This past weekend I participated in my 4th Scott Kelby World Wide Photo Walk. I first started doing the World Wide Photowalk in 2011 just for fun. It's a tribal event, and even though every member of the tribe has a unique perspective on photography, I enjoy hanging out and talking about the craft. I get a chance to learn something new and explore a new location or further explore a place I have already visited. Seeing through another person's perspective can bring renewed interest.
Mark Krajnak chose his hometown of Allentown, New Jersey, to host the photo walk. We had about 23 participants. I carpooled with a friend, Prasanna, who has accompanied me on other photo walks. Ed met us at the rendezvous point, the Moth Coffee House. We took a group shot and spread out to hunt for images. Ed has some experience with Allentown, so Prasanna and I followed him around. The weather was warm, and the sun was high in the sky. The three of us agreed that perhaps early morning would have been best for the walk and the light. After Mark took the group shot, the twenty-three camera-equipped pedestrians expanded onto the streets of Allentown.
For the photo walk used an Olympus E-M10 that I borrowed from my friend Chris. Chris has been shooting with micro 4⁄3 for a few years and is a proponent of the standard. We exchanged several text messages about lens choices, but since I intended to shoot mostly street photography, I ended up using his Olympus M.Zuiko 17mm f/2.8 lens. This diminutive lens has an angle of view roughly equivalent to a 35mm lens on a full-frame camera. Some of the people we met during the walk asked if I was shooting with a film camera.
Ed led us along the nearby lake toward the Allentown Presbyterian Church. We explored the cemetery, which appeared to have many gravestones from early post-colonial times.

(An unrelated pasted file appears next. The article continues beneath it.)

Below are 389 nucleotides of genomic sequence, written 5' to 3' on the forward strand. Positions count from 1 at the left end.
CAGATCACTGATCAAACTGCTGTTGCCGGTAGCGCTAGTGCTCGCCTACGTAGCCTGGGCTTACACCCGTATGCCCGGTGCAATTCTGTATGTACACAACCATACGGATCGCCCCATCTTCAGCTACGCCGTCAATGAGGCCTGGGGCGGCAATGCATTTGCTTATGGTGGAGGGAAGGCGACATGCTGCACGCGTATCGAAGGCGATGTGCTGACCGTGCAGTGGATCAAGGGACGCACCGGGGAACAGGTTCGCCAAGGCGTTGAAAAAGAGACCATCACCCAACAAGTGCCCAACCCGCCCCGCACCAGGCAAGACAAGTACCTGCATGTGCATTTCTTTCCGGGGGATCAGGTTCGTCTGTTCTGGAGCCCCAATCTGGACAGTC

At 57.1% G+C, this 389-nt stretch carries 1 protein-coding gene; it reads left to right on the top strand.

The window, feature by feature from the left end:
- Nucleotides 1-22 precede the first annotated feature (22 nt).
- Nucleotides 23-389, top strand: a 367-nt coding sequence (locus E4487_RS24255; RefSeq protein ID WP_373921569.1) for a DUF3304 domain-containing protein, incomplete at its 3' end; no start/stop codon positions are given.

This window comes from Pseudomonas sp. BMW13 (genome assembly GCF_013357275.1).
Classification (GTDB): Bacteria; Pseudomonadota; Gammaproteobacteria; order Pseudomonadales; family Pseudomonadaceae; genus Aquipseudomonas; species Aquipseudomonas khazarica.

After walking around for a couple of hours, we broke for lunch. Ed suggested a few places for lunch, but we decided on pizza at the La Piazza.
After lunch, we returned to the starting point for the walk. But first, we stopped at Heavenly Havens Creamery. I had had low blood glucose on the walk to La Piazza. I wanted to be sure that my BG would be safe for me to drive. I had my first soft serve vanilla ice cream in quite a few years. Delicious.
We finished up our ice cream and wandered back to the Moth Coffee House. The parked cars had vacated the parking lot, and I could get an unobstructed view of the customers were entering and leaving the restaurant.
I was attracted to the rustic and historic look of the Old Mill which, according to the History Girl, was renamed the Allentown Feed Company in 1977 but is now a mini indoor mall with craft shops and a coffee house. The Old Mill evokes a feeling of the countryside as a more straightforward way of life in Monmouth County, NJ, increasingly being lost in New Jersey. Currently, the building is host to an eclectic mix of speciality craft shops, studios, and farm to table vegan cuisine at our event meeting place, the Moth Coffee House. The building also houses The Old Mill Crafters' Guild. There is a small dirt patch parking area around the shops, and Main Street runs between the southern wall of the Old Mill and Conines Millpond. We didn’t dine in the restaurant, but I can imagine there is quite a view in the early morning and perhaps just before sunset.
Perhaps I’ll return in a few weeks when the fall colours are at their peak and explore more details of the Old Mill and more of the Main Street of Allentown.
Each Wednesday, The Daily Prompt Photo Challenge provides a theme for creative inspiration. Participants take photographs based on their interpretation of the theme and post them on their blog anytime before Wednesday.